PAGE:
This Monday, opening the PDC 2008 conference in Las Vegas, the Microsoft Chief Architect Ray Ozzie introduced Windows Azure, a new flavor of Windows made for cloud computing.
During his keynote Ozzie briefly mentioned that Azure is built on top of a hypervisor, without adding further details. It was easy to support that such hypervisor is the upcoming Hyper-V 2.0.
In an interview with InfoWorld today, the Microsoft Corporate Vice President Amitabh Srivistava unveiled a surprising detail:
InfoWorld: So that’s all dynamic provisioning? It’s all using Hyper-V?
Srivistava: No, we have our own hypervisor, which we have designed specifically for the design point. We just call it Windows Azure hypervisor, but a lot of the advancements we are making are moving into Hyper-V, [so] the same thing will be available to the on-premises customer. The virtualization support that you get in hardware like NPT and EPT, the nested page tables that are there. We are taking a lot of advantage of that, so that’s what [Microsoft engineer] Dave Cutler has done in really optimizing the thing out, so the overhead of the hypervisor is extremely low. And when the hypervisor overhead is low, then we can get maximum utilization by dividing the machine.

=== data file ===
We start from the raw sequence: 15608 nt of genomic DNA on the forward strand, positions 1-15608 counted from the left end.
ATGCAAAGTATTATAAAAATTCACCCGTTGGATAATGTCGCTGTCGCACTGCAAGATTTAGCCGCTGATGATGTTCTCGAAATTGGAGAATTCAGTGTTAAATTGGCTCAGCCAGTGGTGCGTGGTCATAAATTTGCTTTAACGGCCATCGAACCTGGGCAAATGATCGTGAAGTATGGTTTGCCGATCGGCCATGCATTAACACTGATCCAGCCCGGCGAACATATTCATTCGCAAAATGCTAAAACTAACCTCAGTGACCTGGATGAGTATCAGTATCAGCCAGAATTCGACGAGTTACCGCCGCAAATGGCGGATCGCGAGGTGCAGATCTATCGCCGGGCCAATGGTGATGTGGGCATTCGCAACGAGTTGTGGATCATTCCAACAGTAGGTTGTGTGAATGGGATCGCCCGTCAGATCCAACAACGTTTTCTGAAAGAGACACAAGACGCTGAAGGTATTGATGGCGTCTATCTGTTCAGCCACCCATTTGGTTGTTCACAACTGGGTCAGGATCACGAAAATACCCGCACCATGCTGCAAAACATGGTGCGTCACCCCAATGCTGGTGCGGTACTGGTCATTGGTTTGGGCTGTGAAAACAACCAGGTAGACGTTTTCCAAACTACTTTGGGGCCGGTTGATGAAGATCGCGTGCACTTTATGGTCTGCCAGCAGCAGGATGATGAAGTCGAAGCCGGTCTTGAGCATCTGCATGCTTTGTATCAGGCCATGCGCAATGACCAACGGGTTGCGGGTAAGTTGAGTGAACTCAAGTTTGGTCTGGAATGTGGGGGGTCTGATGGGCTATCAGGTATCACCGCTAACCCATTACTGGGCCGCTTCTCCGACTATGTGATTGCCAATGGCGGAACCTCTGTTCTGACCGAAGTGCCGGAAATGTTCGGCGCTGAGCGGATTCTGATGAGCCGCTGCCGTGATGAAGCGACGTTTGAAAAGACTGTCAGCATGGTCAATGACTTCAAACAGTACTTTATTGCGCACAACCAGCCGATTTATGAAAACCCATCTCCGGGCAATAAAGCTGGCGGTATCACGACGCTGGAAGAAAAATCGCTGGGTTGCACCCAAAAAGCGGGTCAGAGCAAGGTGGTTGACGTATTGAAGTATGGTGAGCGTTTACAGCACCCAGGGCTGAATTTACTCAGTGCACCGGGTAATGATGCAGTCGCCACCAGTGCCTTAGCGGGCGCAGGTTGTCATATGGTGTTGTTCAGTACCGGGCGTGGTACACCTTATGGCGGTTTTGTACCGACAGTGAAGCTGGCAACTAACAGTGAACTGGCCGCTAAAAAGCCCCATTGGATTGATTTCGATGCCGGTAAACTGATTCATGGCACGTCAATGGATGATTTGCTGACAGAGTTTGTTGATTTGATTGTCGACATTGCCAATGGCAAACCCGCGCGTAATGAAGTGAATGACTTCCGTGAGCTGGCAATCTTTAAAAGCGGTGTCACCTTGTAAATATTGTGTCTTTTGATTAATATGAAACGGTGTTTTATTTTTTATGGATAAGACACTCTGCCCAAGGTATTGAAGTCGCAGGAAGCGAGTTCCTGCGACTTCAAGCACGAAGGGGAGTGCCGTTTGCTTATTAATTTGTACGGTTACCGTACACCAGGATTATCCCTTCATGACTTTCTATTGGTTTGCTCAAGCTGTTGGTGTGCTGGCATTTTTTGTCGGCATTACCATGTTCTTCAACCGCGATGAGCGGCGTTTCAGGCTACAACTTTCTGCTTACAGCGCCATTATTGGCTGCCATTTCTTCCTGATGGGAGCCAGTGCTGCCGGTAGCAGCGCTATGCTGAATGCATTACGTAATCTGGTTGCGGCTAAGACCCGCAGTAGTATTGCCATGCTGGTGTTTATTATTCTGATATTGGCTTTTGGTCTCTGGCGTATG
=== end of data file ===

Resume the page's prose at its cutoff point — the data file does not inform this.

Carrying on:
It’s very interesting that Microsoft develops two hypervisors at the same time, and that the Azure one is more efficient than Hyper-V at the point that the former’s features are incorporated to the latter and not vice versa.